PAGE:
Who owns Lake Nyasa? A tourism attraction center of a dispute

Rich with pristine beaches and clear tropical water, Lake Nyasa on the Tanzanian and Malawian territorial borders is up again in fresh political dispute over its ownership, after the Malawian Presiden

Who owns Lake Nyasa? A tourism attraction center of a dispute

Rich with pristine beaches and clear tropical water, Lake Nyasa on the Tanzanian and Malawian territorial borders is up again in fresh political dispute over its ownership, after the Malawian President claimed his country’s rights over total control of the entire lake.

A political row over the ownership and equal shares of Lake Nyasa water and its resources erupted two years ago when former Malawian President Joyce Banda took a podium to express her country’s interests over the total ownership of Lake Nyasa’s northern border, shared with Tanzania.

Tanzanian President Jakaya Kikwete visited Malawi and made several discussions with the former Malawian President, which cooled down the situation that had once threatened tourists and safari investors on both sides of the Lake, over possible territorial clashes.

The Lake which is the leading tourist investment zone and the visitor hot-spot in Malawi has been attracting international tourists from America, Europe and the rest of Africa, mostly South, which is on top among the leading tourist markets for Malawi.

But, the situation over the ownership of the lake changed recently after the new Malawian President Peter Mutharika maintained his position that the entire lake belongs to his country and that not even an inch belongs to Tanzania.

President Mutharika, a current law professor and who taught at the University of Dar es Salaam in Tanzania, said his country’s position was clear that the whole lake belongs to Malawi on its northern zone.

“My position has not changed,” President Mutharika told a meeting that included former President of Mozambique Joacquim Chissano and former President of Botswana Festus Mogae, who are members of the Forum of Former African Heads of State and Government mediating in the Lake Malawi border dispute with Tanzania.

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“I informed the two leaders that to us there is no conflict between Malawi and Tanzania. I have stated that the issue about Lake Malawi is not negotiable and my position has not changed,” the Malawi President was quoted as saying.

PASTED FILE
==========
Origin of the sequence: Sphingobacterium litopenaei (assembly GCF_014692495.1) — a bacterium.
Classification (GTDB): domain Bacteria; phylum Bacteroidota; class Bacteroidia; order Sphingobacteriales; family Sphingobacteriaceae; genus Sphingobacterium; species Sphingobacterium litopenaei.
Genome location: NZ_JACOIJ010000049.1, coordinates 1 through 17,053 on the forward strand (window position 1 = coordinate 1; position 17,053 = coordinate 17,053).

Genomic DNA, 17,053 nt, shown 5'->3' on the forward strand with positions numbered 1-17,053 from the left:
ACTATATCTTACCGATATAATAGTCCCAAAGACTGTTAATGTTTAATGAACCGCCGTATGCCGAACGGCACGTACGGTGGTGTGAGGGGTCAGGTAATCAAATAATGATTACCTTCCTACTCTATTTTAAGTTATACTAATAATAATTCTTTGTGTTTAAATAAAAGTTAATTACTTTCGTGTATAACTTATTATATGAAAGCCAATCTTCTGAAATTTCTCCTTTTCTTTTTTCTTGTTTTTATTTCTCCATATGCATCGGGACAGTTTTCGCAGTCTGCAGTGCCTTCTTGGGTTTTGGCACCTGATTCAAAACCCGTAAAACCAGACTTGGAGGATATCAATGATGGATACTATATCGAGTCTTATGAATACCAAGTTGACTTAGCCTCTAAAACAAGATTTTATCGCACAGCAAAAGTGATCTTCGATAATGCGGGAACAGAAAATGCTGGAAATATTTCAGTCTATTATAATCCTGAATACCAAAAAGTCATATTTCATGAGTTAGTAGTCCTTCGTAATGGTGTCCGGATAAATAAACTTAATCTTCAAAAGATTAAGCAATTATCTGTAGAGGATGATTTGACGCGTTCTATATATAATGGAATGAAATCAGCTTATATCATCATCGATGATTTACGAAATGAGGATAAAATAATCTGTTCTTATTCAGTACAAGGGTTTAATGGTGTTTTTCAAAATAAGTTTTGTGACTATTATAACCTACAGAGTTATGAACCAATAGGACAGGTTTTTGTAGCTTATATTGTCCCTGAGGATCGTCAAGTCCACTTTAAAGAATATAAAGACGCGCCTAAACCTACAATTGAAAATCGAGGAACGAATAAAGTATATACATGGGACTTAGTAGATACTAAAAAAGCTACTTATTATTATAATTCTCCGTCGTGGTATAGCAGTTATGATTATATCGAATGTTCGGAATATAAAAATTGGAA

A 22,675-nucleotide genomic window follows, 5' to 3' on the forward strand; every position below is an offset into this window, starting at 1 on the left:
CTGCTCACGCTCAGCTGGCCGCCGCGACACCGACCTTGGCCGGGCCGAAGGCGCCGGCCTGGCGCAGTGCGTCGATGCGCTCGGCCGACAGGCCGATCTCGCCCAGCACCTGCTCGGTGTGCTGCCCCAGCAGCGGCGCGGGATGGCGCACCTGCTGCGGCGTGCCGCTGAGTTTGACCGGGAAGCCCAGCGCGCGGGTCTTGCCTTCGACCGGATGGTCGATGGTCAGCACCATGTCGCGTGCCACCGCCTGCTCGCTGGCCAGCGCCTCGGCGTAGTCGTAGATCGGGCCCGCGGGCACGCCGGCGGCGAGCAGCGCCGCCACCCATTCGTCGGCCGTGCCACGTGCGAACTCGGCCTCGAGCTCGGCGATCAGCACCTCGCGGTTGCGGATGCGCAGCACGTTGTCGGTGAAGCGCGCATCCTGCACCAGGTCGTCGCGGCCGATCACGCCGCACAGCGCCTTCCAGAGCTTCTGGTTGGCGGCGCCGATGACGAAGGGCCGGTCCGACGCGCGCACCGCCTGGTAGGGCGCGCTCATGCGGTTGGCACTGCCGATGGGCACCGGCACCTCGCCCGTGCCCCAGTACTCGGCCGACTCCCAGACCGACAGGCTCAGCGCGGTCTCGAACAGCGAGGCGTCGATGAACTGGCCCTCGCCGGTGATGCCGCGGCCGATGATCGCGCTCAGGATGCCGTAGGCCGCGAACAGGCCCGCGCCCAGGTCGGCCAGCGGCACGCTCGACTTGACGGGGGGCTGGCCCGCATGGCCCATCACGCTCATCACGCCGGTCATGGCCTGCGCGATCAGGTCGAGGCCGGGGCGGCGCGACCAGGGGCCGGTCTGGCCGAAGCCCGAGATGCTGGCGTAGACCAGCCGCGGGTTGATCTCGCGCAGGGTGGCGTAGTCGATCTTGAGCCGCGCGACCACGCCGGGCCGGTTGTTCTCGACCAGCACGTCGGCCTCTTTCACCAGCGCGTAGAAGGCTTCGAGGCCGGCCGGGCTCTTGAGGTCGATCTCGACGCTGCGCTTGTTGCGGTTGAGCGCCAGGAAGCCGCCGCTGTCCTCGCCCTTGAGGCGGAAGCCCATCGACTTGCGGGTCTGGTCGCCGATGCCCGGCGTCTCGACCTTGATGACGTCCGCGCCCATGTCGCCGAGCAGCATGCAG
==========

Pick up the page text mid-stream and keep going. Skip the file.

He pointed out, however, that this position does not mean Malawi is ready to go to war with Tanzania.

“Our case on this matter is very clear according to the Helgoland Treaty of 1896 and the Organization of the African Unity (OAU) Resolution of 1985,” said President Mutharika.

The border between Malawi and Tanzania was defined in the Helgoland Treaty signed by Germany and Britain on July 1, 1890. The Treaty defined the border between the two countries as being the edge of the waters on the eastern shore of Lake Malawi.

But Tanzania’s Foreign Minister, Bernard Membe, once said the conflict started in the early 1960s, when the first Malawian President, Dr Hastings Kamuzu Banda, claimed that Lake Nyasa and a part of Southern Tanzania were part of Malawi using the 1890-Heligoland treaty.

Lake Nyasa has pristine beaches with clear water through which tourists can see many colorful fishes swimming. The lake lies on the basin which is controlled by faults from the East African Rift Valley system.

It is famous for an endemic fish, Aulonocara steveni, which belongs to the Aulonocara stuartgranti group of fish.

Its shores are marked with soft sands and pristine scenery. It is the third largest inland water body in Africa after Lake Victoria and Lake Tanganyika, measuring 550 kilometers in length and 75 kilometers in width, and covering an area more than 11,400 square kilometers in size. In some parts, the lake is as deep as 700 meters.

Also known as Lake Malawi, the Tanzanian side of the lake borders Livingstone Mountains then extends out towards to Malawi and Mozambique. It has 14 inlet rivers, and the only one river which flows out is River Shire which outflows to the Indian Ocean through Mozambique.

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